You might ask the same thing of Matthew Weiner, the writer/director/producer of this rambling, tedious film, which keeps going and going but never gets anywhere. Stumbling from unfunny “comedy,” like an icky, overlong sequence in which Steve kills a chicken, to drama that’s generally either unconvincing or overplayed, Are You Here can’t settle on a tone.
Monday, August 11, 2014
There's a certain kind of fantasy, appealing to teenagers, that involves imagining yourself in a situation harsh enough to justify the alienation and rage flooding your soul. The attraction is the perverse satisfaction of enduring nightmarish scenarios, no matter how high the deck is stacked against you. Coldwater has the feel of one of those fantasies, from its melodramatic mixture of grandiosity and powerlessness to its view of the world as a torture-chamber crucible for an angry young man who has to grow up too fast. So it comes as no surprise that writer-director Vincent Grashaw wrote the film's first draft soon after graduating high school.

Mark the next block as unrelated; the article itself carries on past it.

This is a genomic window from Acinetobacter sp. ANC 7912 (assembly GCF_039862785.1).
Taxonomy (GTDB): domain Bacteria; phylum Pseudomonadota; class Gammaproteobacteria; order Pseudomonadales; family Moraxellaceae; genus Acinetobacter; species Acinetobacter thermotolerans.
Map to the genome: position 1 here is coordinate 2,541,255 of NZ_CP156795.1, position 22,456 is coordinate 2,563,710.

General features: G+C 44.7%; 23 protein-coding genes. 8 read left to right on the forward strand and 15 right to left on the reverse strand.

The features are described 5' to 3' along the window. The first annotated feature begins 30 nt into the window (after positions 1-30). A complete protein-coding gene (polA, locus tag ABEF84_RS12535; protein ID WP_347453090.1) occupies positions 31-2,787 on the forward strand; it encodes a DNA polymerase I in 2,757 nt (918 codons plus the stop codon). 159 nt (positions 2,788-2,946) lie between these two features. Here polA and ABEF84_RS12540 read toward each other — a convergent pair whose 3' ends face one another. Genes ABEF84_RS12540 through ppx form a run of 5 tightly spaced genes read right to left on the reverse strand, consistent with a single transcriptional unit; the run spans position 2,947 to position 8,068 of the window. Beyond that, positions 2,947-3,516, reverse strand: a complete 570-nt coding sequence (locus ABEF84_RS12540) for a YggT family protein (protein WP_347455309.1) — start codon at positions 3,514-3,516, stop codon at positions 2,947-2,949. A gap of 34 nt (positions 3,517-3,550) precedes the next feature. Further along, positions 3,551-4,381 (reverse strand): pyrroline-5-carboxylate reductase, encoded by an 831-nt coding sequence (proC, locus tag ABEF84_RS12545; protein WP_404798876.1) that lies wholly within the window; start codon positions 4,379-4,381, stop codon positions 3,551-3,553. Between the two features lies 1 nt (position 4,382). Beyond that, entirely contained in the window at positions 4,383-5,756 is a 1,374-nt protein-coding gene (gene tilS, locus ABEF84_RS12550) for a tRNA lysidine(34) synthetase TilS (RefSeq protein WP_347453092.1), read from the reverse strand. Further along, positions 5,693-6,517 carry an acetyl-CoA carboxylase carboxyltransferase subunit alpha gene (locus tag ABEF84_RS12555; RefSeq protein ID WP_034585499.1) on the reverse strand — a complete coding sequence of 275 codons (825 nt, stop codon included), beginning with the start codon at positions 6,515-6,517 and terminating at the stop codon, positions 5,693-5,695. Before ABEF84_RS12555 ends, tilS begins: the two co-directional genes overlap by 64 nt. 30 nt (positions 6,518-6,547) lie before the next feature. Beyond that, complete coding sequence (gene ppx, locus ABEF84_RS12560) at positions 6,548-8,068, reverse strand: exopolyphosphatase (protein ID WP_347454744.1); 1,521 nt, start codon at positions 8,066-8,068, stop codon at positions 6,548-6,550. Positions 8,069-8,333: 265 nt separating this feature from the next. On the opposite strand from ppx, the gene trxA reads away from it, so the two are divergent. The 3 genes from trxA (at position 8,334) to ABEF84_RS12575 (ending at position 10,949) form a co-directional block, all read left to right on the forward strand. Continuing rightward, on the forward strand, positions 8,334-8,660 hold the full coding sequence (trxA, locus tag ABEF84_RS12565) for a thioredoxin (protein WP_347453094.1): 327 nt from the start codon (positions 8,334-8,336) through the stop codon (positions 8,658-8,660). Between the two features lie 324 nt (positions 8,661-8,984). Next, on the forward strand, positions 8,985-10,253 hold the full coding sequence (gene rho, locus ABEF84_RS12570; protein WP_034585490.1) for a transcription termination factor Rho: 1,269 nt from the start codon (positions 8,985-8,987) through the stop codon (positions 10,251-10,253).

Thursday, August 7, 2014
In The Hundred-Foot Journey, the Kadam family—-doe-eyed Hassan (Manish Dayal), a chef who learned all he knows from his mother; his bullheaded father, referred to only as Papa (Om Puri); and Papa's four other children—-leave India when their family restaurant is torched. The fire, a hate crime that incinerates Hassan's mother, is described only as the result of "some election" and quickly dismissed, as there's no place for grief in this upbeat dramedy.
Wednesday, July 30, 2014
Annie Hall was supposed to be a murder mystery and a psychological anatomy of Alvy Singer, the first of Woody Allen’s alpha neurotics. But when the footage proved lifeless in the editing room, the filmmakers reworked it radically, focusing on Singer’s relationship with Annie Hall (Diane Keaton). The result is one of cinema’s great love stories, a funny, tender tribute to one very specific, goofily lovely woman that also speaks to all the loves we’ve ever lost, thanks to a built-in running commentary (including jokes and asides Singer delivers to the camera) on everything from the nature of love to the perils of living too much in your head.
Written for The L Magazine
Wednesday, July 16, 2014